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All creatures great and small

Artist Lisa Grennell and husband Mal moved to rural Glenhope, 80 kilometres south of Nelson, four years ago and promptly started rescuing abandoned and sick farm animals.

We always fostered for the SPCA when we lived in town. We would take the worst cases, but it became more intense when we moved out here. Dogs and cats have got it relatively easy -- there's always someone to look out for them. It’s different for farm animals. Not everyone has the land or is in a position to help.

We get messages from people who know of animals that need rescuing, or I'll spot something on social media, but we’re not actively looking for animals. We concentrate on those that need physical care and attention, animals that are sick or injured. We both have jobs and we breed highland cattle on the farm as well, but we do what we can because we love it.

Our first rescues were these baby goats that had been dumped. Then we got an orphan lamb; his name is Kelvin, he still lives here and he is an absolute spoiled brat. he would come inside, wore nappies and got treated like a baby -- and now he is 80 kilos. He always runs up to us and wants a cuddle, we just adore him.

Then we got bobby calves and that was the first reality check for me. We didn’t realise they had rotavirus and we lost three of them. We were up around the clock; for three nights we tag-teamed tube feeding these babies trying to get them to live. We have one remaining and she just became a mum.

Lisa Grennell with her rescue cows

But that rotavirus contaminated our land. Our highland calves got rotavirus and highlands are very protective mothers, so I'd have to give the calves their medicine and then run! And I had to do it twice a day. That one incident with the bobby calves created two years of extra costs for us.

Right now we have about 20 battery hens we have rescued, three alpacas and seven pigs, including a large white piglet who is now 120 kilos and still growing. She always wants to come inside and the moment she does, she’s on the couch. You hear the couch groaning.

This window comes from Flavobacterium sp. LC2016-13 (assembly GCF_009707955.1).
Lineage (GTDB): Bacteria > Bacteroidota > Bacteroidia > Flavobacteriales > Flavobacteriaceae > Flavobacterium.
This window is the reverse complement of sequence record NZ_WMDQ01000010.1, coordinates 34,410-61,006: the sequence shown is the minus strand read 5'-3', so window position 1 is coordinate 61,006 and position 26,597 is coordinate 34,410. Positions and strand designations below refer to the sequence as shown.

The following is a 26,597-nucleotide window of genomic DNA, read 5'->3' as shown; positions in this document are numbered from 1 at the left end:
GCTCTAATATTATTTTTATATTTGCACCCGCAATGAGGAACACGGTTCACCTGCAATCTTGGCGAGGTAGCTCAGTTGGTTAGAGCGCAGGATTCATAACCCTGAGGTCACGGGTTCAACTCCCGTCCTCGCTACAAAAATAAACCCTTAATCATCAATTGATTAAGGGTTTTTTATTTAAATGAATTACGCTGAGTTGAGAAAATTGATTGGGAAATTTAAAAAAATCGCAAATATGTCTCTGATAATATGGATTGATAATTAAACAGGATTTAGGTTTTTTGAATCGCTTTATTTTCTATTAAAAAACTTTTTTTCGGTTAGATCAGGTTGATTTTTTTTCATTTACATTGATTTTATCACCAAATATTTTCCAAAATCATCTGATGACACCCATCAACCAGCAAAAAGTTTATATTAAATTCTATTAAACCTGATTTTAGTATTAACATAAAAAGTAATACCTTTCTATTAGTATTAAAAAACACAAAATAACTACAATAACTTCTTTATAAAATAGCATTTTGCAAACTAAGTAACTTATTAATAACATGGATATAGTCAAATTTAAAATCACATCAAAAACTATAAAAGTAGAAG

Our latest rescue was three kunekune pigs from Warkworth. They were being shot at by the neighbour because they were wandering onto his lawn. We ferried overnight to Wellington, drove to Taupo and slept in the truck, continued on to Warkworth, popped the three rescue pigs in the back of our ute, and drove straight back to catch the ferry.

Lisa Grennell with her rescue pigs

Now we concentrate on pig rescues because we absolutely love pigs, they are just phenomenal. All of our pigs are house-trained, because they are so food-oriented that training them is a breeze. Easier than a dog.

Because of the rescues, I have had to overcome my house-proud nature. We put plywood on the floor and the house always looks nice and is clean but there is always an animal wandering around. We hatched some baby chickens and they are in the portacot at the moment. Mal will come home from work and there will be a duck in the bath. He’ll open up the hot water cupboard and there will be something in there.

We had a situation where a cow was having trouble calving and, even without experience, I knew that the baby wasn't coming out without help. A local farmer dropped everything and came and helped. If it wasn't for him, that mum and baby wouldn't have survived.

It’s devastating when an animal doesn't make it. I have almost called it quits a couple of times because it is so upsetting. When an animal dies, we bury it and plant a tree or a rose bush on top.

It's been a really interesting learning curve. All these difficult decisions have to be made, because you have to prioritise. I find I have to focus on the good things. You look out the window and there is so much good out there. The pigs always put a smile on my face. We love what we do, it certainly fills our hearts.